Computer system/server 12 may be described in the general context of computer system executable instructions, such as program modules, being executed by a computer system. Generally, program modules may include routines, programs, objects, components, logic, data structures, and so on that perform particular tasks or implement particular abstract data types. Computer system/server 12 may be practiced in distributed cloud computing environments where tasks are performed by remote processing devices that are linked through a communications network. In a distributed cloud computing environment, program modules may be located in both local and remote computer system storage media including memory storage devices.
 As shown in
FIG. 1 , computer system/server 12 in cloud computing node 10 is shown in the form of a generalpurpose computing device. The components of computer system/server 12 may include, but are not limited to, one or more processors 16 or processing units, a system memory 28, and a bus 18 that couples various system components including system memory 28 to processor 16.  Bus 18 represents one or more of any of several types of bus structures, including a memory bus or memory controller, a peripheral bus, an accelerated graphics port, and a processor or local bus using any of a variety of bus architectures. By way of example, and not limitation, such architectures include Industry Standard Architecture (ISA) bus, Micro Channel Architecture (MCA) bus, Enhanced ISA (EISA) bus, Video Electronics Standards Association (VESA) local bus, and Peripheral Component Interconnects (PCI) bus.
 Computer system/server 12 typically includes a variety of computer system readable media. Such media may be any available media that is accessible by computer system/server 12, and it includes both volatile and nonvolatile media, removable and nonremovable media.
 System memory 28 can include computer system readable media in the form of volatile memory, such as random access memory (RAM) 30 and/or cache memory 32. Computer system/server 12 may further include other removable/nonremovable, volatile/nonvolatile computer system storage media. By way of example only, storage system 34 can be provided for reading from and writing to a nonremovable, nonvolatile magnetic media (not shown and typically called a “hard drive”). Although not shown, a magnetic disk drive for reading from and writing to a removable, nonvolatile magnetic disk (e.g., a “floppy disk”), and an optical disk drive for reading from or writing to a removable, nonvolatile optical disk such as a CDROM, DVDROM or other optical media can be provided. In such instances, each can be connected to bus 18 by one or more data media interfaces. As will be further depicted and described below, memory 28 may include at least one program product having a set (e.g., at least one) of program modules that are configured to carry out the functions of embodiments of the invention.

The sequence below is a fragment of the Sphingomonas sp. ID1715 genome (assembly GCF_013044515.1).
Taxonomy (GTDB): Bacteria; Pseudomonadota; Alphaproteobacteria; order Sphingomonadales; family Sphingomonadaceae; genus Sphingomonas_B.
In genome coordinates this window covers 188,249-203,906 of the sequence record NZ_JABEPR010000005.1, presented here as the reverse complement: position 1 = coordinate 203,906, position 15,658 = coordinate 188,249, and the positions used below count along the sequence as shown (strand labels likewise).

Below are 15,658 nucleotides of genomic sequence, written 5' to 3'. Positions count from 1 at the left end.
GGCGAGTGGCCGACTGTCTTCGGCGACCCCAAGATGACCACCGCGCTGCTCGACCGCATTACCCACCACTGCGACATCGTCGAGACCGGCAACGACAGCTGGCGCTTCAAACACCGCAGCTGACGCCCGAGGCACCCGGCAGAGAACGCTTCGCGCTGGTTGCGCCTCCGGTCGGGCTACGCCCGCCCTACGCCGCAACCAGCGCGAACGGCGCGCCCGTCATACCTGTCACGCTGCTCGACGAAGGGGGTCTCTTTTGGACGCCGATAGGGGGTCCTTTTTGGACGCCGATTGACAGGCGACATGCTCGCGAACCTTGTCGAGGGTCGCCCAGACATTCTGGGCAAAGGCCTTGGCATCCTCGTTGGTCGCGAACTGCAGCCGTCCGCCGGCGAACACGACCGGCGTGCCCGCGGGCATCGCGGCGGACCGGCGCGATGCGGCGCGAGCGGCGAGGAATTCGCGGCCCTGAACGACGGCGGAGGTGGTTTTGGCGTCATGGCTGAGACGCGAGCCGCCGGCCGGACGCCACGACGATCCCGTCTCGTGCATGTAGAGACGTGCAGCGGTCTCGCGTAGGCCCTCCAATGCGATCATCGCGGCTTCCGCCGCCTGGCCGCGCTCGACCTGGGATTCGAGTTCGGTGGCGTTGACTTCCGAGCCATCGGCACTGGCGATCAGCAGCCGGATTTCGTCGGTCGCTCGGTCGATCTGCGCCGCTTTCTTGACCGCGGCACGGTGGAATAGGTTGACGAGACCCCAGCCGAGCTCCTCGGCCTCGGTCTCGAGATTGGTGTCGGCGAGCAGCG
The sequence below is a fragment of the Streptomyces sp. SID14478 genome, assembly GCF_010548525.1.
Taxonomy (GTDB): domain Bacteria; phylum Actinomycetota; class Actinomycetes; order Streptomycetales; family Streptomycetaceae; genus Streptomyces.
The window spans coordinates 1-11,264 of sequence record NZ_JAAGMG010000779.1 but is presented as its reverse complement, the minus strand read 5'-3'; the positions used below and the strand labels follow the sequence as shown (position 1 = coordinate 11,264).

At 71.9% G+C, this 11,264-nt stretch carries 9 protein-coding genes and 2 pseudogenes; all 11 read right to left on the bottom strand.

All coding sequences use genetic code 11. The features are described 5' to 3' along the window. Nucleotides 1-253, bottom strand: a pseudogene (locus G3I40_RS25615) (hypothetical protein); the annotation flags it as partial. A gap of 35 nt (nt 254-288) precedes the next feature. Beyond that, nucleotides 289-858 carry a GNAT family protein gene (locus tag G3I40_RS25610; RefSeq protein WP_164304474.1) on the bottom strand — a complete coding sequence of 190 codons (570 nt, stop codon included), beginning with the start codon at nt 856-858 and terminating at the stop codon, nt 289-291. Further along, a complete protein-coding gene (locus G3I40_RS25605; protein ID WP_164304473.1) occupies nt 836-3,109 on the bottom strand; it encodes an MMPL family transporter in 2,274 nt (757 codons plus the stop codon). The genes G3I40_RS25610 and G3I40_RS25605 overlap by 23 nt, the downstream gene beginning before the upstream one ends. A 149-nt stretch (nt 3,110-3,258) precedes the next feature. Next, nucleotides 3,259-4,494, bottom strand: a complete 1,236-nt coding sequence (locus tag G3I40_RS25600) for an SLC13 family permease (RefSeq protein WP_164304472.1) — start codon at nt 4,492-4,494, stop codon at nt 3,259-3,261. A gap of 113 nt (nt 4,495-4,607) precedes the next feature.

Program/utility 40, having a set (at least one) of program modules 42, may be stored in memory 28 by way of example, and not limitation, as well as an operating system, one or more application programs, other program modules, and program data. Each of the operating system, one or more application programs, other program modules, and program data or some combination thereof, may include an implementation of a networking environment. Program modules 42 generally carry out the functions and/or methodologies of embodiments of the invention as described herein.
 Computer system/server 12 may also communicate with one or more external devices 14 such as a keyboard, a pointing device, a display 24, etc.; one or more devices that enable a user to interact with computer system/server 12; and/or any devices (e.g., network card, modem, etc.) that enable computer system/server 12 to communicate with one or more other computing devices. Such communication can occur via Input/Output (I/O) interfaces 22. Still yet, computer system/server 12 can communicate with one or more networks such as a local area network (LAN), a general wide area network (WAN), and/or a public network (e.g., the Internet) via network adapter 20. As depicted, network adapter 20 communicates with the other components of computer system/server 12 via bus 18. It should be understood that although not shown, other hardware and/or software components could be used in conjunction with computer system/server 12. Examples, include, but are not limited to: microcode, device drivers, redundant processing units, external disk drive arrays, RAID systems, tape drives, and data archival storage systems, etc.
 Referring now to